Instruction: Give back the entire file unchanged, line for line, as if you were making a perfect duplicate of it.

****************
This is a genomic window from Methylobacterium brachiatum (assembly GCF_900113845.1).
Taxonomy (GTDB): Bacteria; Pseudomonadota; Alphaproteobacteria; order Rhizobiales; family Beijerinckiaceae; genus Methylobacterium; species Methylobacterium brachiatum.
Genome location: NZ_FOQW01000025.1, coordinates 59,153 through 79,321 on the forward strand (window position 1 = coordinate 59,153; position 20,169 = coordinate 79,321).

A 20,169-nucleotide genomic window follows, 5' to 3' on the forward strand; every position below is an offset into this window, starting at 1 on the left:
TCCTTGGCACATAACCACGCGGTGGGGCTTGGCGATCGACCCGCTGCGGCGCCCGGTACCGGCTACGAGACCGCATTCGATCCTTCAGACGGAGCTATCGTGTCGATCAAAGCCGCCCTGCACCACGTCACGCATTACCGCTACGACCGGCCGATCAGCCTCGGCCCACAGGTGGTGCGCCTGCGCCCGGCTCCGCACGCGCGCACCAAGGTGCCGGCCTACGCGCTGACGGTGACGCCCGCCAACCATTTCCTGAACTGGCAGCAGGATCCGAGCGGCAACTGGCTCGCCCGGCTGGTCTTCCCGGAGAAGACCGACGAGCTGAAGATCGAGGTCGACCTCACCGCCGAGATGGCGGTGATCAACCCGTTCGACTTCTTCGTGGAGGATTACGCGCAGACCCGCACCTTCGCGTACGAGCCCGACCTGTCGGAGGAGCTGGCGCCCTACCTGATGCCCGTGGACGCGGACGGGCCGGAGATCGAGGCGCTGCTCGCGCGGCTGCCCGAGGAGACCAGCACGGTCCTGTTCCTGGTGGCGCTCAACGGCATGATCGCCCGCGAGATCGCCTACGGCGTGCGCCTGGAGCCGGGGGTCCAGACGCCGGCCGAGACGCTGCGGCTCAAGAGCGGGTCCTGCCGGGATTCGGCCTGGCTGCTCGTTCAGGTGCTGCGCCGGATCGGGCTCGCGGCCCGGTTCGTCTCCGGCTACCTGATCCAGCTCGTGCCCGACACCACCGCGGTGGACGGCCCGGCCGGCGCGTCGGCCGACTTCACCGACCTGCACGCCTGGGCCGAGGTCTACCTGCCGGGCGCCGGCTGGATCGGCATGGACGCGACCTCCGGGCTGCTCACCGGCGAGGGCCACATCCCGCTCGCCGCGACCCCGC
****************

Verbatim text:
This is a genomic window from Methylobacterium brachiatum (assembly GCF_900113845.1).
Taxonomy (GTDB): Bacteria; Pseudomonadota; Alphaproteobacteria; order Rhizobiales; family Beijerinckiaceae; genus Methylobacterium; species Methylobacterium brachiatum.
Genome location: NZ_FOQW01000025.1, coordinates 59,153 through 79,321 on the forward strand (window position 1 = coordinate 59,153; position 20,169 = coordinate 79,321).

A 20,169-nucleotide genomic window follows, 5' to 3' on the forward strand; every position below is an offset into this window, starting at 1 on the left:
TCCTTGGCACATAACCACGCGGTGGGGCTTGGCGATCGACCCGCTGCGGCGCCCGGTACCGGCTACGAGACCGCATTCGATCCTTCAGACGGAGCTATCGTGTCGATCAAAGCCGCCCTGCACCACGTCACGCATTACCGCTACGACCGGCCGATCAGCCTCGGCCCACAGGTGGTGCGCCTGCGCCCGGCTCCGCACGCGCGCACCAAGGTGCCGGCCTACGCGCTGACGGTGACGCCCGCCAACCATTTCCTGAACTGGCAGCAGGATCCGAGCGGCAACTGGCTCGCCCGGCTGGTCTTCCCGGAGAAGACCGACGAGCTGAAGATCGAGGTCGACCTCACCGCCGAGATGGCGGTGATCAACCCGTTCGACTTCTTCGTGGAGGATTACGCGCAGACCCGCACCTTCGCGTACGAGCCCGACCTGTCGGAGGAGCTGGCGCCCTACCTGATGCCCGTGGACGCGGACGGGCCGGAGATCGAGGCGCTGCTCGCGCGGCTGCCCGAGGAGACCAGCACGGTCCTGTTCCTGGTGGCGCTCAACGGCATGATCGCCCGCGAGATCGCCTACGGCGTGCGCCTGGAGCCGGGGGTCCAGACGCCGGCCGAGACGCTGCGGCTCAAGAGCGGGTCCTGCCGGGATTCGGCCTGGCTGCTCGTTCAGGTGCTGCGCCGGATCGGGCTCGCGGCCCGGTTCGTCTCCGGCTACCTGATCCAGCTCGTGCCCGACACCACCGCGGTGGACGGCCCGGCCGGCGCGTCGGCCGACTTCACCGACCTGCACGCCTGGGCCGAGGTCTACCTGCCGGGCGCCGGCTGGATCGGCATGGACGCGACCTCCGGGCTGCTCACCGGCGAGGGCCACATCCCGCTCGCCGCGACCCCGC